More than just ‘Footnotes’

by Joe Jarosz on July 14, 2017

in Print Reviews,Reviews

[Rating: Solid Rock Fist Up]

Leave it to the French to make me describe a movie about shoe factory workers as beautiful.

At a crisp, 85 minutes, Footnotes follows Julie (Pauline Etienne) as she struggles to find work in recession France. She spends her days endlessly applying jobs, until she’s finally offered a stockroom job at a women’s luxury shoe factory. This is the first time we hear the first of many beautifully sung French songs.

A day after being hired though, an announcement is made that the shoe factory may be in the process of closing. Julie must choose between keeping a low profile, and subsequently a job, or to resist and fight back on the picket line.

Along with struggling to whether or not choose to join with striking co-workers, she also met a boy — there’s always a boy in musicals. Samy (Olivier Chantreau) is the hunky delivery driver for the factory. He’s coy about his feelings towards Julie, while also being the bad boy that makes him so dreamy to begin with.

This film reminded me of two very distinct musicals, neither being an American film…Once and The Full Monty. Footnotes takes a page from the Monty book by being a European comedy-drama-musical about the working man…or in this case working woman. Whether direct or indirect, there’s even a slight nod to The Full Monty in one of the songs, as a factory worker suggests getting naked and selling calendars to raise money for the group if they get laid off.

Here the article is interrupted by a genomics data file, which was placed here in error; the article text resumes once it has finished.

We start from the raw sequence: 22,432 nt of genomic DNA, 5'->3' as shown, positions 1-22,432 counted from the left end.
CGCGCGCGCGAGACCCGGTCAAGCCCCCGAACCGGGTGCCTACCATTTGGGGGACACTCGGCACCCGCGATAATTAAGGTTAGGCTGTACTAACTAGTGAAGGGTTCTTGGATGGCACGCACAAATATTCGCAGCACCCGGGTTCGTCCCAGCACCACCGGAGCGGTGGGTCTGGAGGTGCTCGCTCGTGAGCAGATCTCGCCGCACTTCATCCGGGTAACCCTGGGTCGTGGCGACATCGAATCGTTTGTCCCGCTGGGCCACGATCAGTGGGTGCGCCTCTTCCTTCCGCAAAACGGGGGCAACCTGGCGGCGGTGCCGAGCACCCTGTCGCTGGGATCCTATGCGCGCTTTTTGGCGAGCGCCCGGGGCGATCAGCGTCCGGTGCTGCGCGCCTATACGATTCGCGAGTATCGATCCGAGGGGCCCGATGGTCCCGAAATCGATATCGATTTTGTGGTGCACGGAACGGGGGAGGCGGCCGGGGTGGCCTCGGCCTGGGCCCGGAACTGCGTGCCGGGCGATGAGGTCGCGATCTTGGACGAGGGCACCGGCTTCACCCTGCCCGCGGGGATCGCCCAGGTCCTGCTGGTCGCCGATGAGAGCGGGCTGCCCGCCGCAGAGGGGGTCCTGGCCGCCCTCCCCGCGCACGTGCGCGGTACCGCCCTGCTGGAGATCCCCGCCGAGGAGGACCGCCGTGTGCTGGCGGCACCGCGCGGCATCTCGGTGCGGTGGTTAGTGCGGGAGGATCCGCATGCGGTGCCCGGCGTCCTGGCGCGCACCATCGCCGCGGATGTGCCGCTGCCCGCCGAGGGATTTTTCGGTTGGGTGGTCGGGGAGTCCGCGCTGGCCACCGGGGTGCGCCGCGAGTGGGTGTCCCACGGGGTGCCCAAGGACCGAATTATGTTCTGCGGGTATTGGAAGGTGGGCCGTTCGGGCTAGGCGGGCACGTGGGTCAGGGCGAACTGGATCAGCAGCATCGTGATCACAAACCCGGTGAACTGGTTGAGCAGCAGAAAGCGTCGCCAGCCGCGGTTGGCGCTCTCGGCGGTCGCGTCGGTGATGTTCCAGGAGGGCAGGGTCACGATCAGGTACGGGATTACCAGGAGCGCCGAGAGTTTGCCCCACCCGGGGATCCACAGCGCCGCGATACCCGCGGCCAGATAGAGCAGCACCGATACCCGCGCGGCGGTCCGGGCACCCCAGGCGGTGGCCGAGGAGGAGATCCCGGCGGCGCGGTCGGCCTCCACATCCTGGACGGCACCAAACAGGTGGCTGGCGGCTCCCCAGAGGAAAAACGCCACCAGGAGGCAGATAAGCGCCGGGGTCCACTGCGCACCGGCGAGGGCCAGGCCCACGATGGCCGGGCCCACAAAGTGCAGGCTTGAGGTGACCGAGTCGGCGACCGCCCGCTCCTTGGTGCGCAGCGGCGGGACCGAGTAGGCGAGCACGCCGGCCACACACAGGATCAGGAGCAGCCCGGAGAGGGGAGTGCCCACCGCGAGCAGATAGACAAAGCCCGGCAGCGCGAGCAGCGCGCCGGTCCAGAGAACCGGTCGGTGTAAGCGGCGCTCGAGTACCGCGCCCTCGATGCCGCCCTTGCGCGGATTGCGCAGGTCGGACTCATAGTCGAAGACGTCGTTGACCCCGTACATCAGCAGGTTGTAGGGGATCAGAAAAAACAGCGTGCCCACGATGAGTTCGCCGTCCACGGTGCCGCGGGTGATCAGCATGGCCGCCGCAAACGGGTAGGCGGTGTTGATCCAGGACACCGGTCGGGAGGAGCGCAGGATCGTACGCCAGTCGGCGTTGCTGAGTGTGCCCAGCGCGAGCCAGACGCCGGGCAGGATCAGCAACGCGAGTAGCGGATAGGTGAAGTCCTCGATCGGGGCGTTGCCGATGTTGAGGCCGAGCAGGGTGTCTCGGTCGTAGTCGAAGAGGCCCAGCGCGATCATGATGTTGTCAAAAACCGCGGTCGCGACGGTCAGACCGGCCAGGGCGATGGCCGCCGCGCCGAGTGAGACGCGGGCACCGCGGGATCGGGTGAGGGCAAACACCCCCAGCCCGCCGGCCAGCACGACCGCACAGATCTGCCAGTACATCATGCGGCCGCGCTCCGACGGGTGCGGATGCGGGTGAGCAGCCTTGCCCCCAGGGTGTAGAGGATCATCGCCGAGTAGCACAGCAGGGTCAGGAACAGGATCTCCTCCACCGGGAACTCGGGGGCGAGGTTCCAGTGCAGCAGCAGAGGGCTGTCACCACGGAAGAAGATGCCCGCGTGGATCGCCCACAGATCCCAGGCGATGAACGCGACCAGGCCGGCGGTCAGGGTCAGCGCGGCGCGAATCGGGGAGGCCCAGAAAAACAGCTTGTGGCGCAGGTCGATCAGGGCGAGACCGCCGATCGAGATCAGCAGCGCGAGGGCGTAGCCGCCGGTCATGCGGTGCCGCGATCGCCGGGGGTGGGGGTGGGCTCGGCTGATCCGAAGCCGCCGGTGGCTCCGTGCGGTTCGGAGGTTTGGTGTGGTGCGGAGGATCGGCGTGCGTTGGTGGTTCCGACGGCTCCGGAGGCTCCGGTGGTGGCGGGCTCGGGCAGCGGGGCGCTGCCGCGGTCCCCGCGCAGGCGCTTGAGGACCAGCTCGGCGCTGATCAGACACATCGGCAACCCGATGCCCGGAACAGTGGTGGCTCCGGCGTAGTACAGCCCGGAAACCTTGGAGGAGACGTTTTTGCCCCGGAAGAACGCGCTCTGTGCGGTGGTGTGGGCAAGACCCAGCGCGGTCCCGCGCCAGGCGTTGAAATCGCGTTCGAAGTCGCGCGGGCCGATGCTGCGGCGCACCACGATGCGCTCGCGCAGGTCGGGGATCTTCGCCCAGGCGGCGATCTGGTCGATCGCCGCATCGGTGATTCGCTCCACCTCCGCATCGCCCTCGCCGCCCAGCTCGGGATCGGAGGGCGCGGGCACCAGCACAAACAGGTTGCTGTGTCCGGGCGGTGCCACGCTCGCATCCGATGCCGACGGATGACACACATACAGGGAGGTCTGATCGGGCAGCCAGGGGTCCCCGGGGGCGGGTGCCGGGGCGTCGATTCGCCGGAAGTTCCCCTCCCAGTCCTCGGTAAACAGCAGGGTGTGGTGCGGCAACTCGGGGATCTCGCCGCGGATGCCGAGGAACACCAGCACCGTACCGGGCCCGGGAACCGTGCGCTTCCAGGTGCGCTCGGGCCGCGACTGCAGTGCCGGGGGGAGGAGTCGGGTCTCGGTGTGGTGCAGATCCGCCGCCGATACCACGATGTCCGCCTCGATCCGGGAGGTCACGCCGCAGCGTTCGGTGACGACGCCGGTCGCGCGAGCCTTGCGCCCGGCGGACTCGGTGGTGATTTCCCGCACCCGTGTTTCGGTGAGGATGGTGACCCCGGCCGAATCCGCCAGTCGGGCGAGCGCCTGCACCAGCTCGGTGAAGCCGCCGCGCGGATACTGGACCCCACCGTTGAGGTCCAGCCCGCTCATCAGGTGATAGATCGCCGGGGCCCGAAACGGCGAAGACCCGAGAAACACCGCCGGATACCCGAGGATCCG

I was reminded of Once because the songs aren’t the big, Broadway spectacles we see in American musicals. When Julie, Samy, or anyone else breaks into song, it feels genuine.

The French language is so beautiful. Even when characters are singing about being laid off or heartbreak, I was just so enamored by the accent. I may watch this movie again without reading the subtitles so I can better take in the culture. I also feel like I could’ve watched this without subtitles and could have followed the story.

Joe Jarosz is a Midwest boy living in California. As much as he likes to think he has an edge, he’s quick to cry at the latest animated movie he takes his kid to see.


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